Two paintings, “Saint Leocadia” and “Saint Ildelfonso” and a third entitled “The Virgin Adored by the Regents of Spain with Saints Michael and Santiago” are in the cathedral of Toledo. However, the painting most mentioned in the sources, “Saint Leo,” executed for the church of Santa Maria di Constantinopoli in Rome, where it remained until 1700, is now lost; the works that Del Pò produced in Naples include twelve paintings with the scene from the Passion of Christ and several frescoes, now destroyed, representing the Resurrection and Assumption, all painted for the church of Santa Barbara in Castel Nuovo. Pietro painted religious subjects, less profane historical and mythological themes, his compositions and his female figure types reveal the influence of Domenichino’s classicism and of Bolognese art, the influence of Charles Mellin, with whom Del Pò was in close contact, has been noted. Scholars point out Pietro’s precise and detailed ability as a draftsman more than his ability as a colorist, in fact he appears to have remained tied to his early classical training without responding to the new trends in the Roman Baroque.
He attained his most original results as a draftsman, but his activity in this field is difficult to define. It seems that Pietro considered drawing an independent art and not a preliminary stage for etchings. However, only after the many anonymous drawings and those dubiously attributed to Domenichino and others in the circle have been attributed, will it be possible to assess his skill in this area. Del Pò is best known as an etcher who reproduced the paintings of the most important seventeenth-century artists, his choice of subjects reveals a preference for classical themes, he reproduced the works of Domenichino, Nicholas Poussin and the Carracci. In addition, requests for his etchings came from abroad, as evidenced by several prints published in Paris by Bertrand and Coypel. Led by Bartsch, most scholars discuss Del Pò’s work favourably and point out his talent as a draftsman. Although the artist retouched selected details of his etchings with burin, the different states do not reveal outstanding variations, the only changed are made by the publishers who added their addresses, dedications, or other modifications to the plates.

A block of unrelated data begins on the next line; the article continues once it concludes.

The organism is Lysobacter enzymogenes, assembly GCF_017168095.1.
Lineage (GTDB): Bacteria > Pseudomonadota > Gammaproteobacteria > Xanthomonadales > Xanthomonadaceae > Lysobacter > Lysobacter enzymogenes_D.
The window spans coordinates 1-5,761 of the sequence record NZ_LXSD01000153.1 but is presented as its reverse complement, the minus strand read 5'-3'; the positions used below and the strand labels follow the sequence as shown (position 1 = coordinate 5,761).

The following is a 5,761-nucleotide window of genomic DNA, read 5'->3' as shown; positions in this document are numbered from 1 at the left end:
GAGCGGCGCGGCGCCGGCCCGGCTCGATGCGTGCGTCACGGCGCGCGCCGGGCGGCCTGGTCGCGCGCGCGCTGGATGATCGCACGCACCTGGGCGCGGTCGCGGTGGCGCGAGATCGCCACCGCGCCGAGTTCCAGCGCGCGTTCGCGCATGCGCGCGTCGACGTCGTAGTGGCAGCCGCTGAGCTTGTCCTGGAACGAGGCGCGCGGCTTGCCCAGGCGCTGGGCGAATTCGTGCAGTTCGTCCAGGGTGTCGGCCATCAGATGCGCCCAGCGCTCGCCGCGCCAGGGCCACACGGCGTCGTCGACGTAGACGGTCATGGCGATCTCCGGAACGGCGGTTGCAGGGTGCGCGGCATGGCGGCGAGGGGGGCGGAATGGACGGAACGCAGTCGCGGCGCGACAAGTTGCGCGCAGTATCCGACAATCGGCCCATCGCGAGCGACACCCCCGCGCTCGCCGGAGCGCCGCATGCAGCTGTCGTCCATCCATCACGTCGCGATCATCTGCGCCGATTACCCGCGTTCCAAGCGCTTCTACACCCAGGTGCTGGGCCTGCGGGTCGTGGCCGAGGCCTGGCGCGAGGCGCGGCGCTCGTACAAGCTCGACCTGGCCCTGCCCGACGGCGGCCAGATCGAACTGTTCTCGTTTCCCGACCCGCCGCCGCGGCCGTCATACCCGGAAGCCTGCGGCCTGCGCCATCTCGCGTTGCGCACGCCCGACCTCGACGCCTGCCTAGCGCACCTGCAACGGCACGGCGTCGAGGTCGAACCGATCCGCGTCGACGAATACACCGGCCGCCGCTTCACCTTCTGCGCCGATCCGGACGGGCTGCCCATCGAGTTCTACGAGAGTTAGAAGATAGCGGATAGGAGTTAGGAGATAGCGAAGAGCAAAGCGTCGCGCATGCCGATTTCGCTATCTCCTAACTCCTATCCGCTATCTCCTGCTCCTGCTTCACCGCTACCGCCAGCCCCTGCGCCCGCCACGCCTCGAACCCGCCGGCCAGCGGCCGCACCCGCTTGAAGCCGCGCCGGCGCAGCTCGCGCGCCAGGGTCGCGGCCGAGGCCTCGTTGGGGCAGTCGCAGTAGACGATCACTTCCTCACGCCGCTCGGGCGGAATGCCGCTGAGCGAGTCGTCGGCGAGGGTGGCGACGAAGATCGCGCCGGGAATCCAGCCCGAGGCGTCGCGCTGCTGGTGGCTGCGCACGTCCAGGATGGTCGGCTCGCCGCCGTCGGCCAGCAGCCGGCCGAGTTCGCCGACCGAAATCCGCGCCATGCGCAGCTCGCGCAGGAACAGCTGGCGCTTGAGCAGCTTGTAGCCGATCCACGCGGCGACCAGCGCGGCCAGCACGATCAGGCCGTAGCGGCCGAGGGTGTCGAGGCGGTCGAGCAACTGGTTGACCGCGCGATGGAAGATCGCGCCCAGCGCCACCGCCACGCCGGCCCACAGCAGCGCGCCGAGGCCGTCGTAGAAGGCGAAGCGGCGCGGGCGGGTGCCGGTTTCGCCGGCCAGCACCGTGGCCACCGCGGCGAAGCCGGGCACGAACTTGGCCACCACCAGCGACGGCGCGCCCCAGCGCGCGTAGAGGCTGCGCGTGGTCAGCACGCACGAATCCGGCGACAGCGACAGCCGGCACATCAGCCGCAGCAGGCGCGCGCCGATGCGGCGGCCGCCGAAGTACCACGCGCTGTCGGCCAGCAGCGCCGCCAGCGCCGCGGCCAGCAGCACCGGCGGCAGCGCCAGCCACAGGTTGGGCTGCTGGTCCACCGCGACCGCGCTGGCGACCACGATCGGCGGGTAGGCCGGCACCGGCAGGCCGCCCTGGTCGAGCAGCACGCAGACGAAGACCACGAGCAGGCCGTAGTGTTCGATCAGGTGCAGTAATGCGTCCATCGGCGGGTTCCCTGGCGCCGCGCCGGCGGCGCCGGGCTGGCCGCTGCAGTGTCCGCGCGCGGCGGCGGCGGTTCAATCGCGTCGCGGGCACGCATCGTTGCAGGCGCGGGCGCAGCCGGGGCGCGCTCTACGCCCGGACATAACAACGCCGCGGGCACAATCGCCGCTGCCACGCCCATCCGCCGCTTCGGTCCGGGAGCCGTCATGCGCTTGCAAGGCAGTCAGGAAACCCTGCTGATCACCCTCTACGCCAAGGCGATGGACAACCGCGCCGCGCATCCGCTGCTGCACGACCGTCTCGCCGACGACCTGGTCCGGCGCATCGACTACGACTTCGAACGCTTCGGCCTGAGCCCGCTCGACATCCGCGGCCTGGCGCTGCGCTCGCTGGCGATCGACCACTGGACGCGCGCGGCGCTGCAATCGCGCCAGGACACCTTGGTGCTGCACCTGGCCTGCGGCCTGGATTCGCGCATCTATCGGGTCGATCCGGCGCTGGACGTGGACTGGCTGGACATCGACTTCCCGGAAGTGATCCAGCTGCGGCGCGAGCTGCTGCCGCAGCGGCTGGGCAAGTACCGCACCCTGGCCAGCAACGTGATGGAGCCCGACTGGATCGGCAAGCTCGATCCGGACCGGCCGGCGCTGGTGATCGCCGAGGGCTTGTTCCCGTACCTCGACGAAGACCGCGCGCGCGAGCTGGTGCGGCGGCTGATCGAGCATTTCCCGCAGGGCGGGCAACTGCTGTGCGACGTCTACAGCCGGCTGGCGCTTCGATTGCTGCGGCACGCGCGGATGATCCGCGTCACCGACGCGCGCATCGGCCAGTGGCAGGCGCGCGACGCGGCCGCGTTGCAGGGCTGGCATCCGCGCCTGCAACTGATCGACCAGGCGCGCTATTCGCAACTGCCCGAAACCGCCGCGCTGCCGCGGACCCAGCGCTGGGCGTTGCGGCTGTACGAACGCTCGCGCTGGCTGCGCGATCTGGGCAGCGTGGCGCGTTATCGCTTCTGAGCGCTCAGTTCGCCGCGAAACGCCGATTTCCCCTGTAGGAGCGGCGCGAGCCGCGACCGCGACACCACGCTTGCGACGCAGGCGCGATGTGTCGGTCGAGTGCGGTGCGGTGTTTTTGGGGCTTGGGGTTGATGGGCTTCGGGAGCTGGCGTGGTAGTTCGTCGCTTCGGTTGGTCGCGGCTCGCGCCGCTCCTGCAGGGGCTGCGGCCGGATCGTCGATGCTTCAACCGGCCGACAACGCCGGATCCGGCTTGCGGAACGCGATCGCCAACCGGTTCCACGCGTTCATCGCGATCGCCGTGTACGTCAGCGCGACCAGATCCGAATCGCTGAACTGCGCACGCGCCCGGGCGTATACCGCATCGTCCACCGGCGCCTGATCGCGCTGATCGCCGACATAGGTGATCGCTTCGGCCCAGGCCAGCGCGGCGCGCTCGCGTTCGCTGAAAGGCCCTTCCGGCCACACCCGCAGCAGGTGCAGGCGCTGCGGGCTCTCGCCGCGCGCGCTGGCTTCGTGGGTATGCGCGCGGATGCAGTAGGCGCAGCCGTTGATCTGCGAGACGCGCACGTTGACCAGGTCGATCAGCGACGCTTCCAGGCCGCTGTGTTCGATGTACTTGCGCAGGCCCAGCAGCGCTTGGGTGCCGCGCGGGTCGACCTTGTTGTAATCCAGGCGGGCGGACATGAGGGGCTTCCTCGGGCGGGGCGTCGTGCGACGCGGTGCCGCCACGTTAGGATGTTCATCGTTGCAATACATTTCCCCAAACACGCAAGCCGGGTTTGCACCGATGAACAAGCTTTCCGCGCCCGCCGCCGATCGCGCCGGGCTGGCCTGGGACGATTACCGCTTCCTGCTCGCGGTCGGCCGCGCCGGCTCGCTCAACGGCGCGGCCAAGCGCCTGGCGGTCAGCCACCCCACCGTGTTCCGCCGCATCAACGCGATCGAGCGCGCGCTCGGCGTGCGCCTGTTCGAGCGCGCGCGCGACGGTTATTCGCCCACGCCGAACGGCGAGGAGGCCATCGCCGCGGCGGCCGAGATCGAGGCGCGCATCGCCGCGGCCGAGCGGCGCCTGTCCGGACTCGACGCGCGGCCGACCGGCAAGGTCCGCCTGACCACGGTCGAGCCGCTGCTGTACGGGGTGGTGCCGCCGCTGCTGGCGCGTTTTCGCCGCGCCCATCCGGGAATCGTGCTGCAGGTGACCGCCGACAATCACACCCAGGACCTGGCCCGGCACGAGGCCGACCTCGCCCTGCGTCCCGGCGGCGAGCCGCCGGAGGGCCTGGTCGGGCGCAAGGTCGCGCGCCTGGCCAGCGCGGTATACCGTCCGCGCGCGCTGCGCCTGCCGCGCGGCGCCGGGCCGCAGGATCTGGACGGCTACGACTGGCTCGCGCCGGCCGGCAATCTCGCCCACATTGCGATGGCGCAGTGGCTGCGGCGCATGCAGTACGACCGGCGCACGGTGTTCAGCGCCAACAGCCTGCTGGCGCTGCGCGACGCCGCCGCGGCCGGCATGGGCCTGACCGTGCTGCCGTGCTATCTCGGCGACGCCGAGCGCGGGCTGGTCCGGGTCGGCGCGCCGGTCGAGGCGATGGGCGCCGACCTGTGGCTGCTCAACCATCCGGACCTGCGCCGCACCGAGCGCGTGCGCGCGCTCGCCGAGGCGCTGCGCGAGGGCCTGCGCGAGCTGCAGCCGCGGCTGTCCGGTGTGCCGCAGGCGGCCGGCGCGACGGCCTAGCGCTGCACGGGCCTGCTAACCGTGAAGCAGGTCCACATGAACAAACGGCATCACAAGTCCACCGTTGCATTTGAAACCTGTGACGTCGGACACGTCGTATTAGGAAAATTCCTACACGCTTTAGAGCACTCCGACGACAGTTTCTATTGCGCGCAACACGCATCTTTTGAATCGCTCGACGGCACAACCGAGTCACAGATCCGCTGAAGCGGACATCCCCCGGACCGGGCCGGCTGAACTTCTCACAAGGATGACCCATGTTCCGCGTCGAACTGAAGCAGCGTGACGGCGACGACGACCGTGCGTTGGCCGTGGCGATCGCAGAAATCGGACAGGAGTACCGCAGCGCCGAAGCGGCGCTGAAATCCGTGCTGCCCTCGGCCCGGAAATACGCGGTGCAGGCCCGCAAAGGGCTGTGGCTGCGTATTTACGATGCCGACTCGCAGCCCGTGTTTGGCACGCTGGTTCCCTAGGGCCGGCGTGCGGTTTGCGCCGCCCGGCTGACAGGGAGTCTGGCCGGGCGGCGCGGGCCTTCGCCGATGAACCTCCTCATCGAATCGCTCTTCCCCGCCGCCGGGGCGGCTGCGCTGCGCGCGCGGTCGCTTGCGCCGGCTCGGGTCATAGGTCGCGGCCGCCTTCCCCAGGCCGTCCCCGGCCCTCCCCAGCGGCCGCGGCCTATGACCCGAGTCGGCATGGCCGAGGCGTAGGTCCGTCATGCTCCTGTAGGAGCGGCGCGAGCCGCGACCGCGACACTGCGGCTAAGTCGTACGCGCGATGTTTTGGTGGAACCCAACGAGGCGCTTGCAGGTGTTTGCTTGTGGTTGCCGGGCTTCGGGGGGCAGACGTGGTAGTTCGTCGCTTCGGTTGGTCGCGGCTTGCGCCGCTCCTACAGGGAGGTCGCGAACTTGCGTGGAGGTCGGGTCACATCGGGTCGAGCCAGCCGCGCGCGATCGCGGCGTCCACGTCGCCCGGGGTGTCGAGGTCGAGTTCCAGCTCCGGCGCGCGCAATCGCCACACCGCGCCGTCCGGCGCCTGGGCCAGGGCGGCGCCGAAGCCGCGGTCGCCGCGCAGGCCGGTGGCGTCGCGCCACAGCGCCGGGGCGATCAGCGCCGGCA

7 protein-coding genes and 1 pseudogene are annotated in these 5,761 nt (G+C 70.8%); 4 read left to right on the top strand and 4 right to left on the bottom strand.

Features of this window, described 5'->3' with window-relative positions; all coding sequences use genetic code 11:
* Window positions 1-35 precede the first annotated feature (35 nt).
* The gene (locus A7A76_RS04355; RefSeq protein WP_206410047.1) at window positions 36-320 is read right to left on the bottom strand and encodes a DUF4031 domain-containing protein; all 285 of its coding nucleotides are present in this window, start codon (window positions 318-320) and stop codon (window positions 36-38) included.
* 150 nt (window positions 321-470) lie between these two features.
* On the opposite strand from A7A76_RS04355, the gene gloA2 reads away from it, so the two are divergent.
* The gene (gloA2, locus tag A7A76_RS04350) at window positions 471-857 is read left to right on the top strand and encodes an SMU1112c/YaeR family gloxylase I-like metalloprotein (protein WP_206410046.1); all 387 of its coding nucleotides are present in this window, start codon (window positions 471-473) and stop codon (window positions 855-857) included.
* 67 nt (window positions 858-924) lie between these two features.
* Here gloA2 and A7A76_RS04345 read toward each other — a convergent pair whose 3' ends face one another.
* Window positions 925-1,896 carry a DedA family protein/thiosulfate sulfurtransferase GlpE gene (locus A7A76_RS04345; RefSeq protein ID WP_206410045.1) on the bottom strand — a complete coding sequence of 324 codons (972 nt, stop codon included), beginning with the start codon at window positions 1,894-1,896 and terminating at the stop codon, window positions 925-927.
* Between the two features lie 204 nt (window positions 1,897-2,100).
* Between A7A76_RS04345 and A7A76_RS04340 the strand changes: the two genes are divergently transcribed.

Among his prints are: St. John i
Gaspard Dughet known as Gaspard Poussin, was a French painter born in Rome. Dughet was born in the son of a French pastry-cook and his Italian wife, he has always been considered as a French painter, although in fact he never visited France. In around 1635 he became a pupil of Nicolas Poussin, who had married his sister Anne five years earlier; because of this connection he was known as "Gaspard Poussin"He specialised in painting landscapes of the Roman Campagna becoming, along with his exact contemporary Salvator Rosa, one of the two leading landscape painters of his time. He painted several cycles of frescoes, including one, showing various sites around Rome, at the Colonna Palace, he worked with Pier Francesco Mola and Mattia Preti at the Palazzo Pamphilj in Valmontone. He collaborated with Guillaume Courtois who painted the staffage in his landscapes; this was the case, for instance, in the works for the Palazzo Pamphilj. There is another fresco cycle by Dughet, though in a bad state of preservation, in San Martino ai Monti.